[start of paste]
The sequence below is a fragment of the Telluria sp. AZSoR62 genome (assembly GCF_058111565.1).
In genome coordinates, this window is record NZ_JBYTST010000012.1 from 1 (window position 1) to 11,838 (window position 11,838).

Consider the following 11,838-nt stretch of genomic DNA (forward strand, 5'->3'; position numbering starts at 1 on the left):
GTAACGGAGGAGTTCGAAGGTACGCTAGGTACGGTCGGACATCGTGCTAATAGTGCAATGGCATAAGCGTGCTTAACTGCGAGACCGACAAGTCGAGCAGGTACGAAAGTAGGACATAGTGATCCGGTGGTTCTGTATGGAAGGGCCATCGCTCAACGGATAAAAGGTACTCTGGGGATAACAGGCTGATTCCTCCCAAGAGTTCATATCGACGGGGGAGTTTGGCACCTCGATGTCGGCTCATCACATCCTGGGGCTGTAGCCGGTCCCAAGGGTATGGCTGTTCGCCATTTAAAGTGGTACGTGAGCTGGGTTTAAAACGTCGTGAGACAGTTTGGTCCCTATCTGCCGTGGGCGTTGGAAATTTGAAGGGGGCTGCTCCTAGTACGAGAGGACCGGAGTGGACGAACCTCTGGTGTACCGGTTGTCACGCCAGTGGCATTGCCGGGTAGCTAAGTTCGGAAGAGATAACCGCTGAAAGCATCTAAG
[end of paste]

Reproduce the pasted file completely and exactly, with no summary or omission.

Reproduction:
The sequence below is a fragment of the Telluria sp. AZSoR62 genome (assembly GCF_058111565.1).
In genome coordinates, this window is record NZ_JBYTST010000012.1 from 1 (window position 1) to 11,838 (window position 11,838).

Consider the following 11,838-nt stretch of genomic DNA (forward strand, 5'->3'; position numbering starts at 1 on the left):
GTAACGGAGGAGTTCGAAGGTACGCTAGGTACGGTCGGACATCGTGCTAATAGTGCAATGGCATAAGCGTGCTTAACTGCGAGACCGACAAGTCGAGCAGGTACGAAAGTAGGACATAGTGATCCGGTGGTTCTGTATGGAAGGGCCATCGCTCAACGGATAAAAGGTACTCTGGGGATAACAGGCTGATTCCTCCCAAGAGTTCATATCGACGGGGGAGTTTGGCACCTCGATGTCGGCTCATCACATCCTGGGGCTGTAGCCGGTCCCAAGGGTATGGCTGTTCGCCATTTAAAGTGGTACGTGAGCTGGGTTTAAAACGTCGTGAGACAGTTTGGTCCCTATCTGCCGTGGGCGTTGGAAATTTGAAGGGGGCTGCTCCTAGTACGAGAGGACCGGAGTGGACGAACCTCTGGTGTACCGGTTGTCACGCCAGTGGCATTGCCGGGTAGCTAAGTTCGGAAGAGATAACCGCTGAAAGCATCTAAG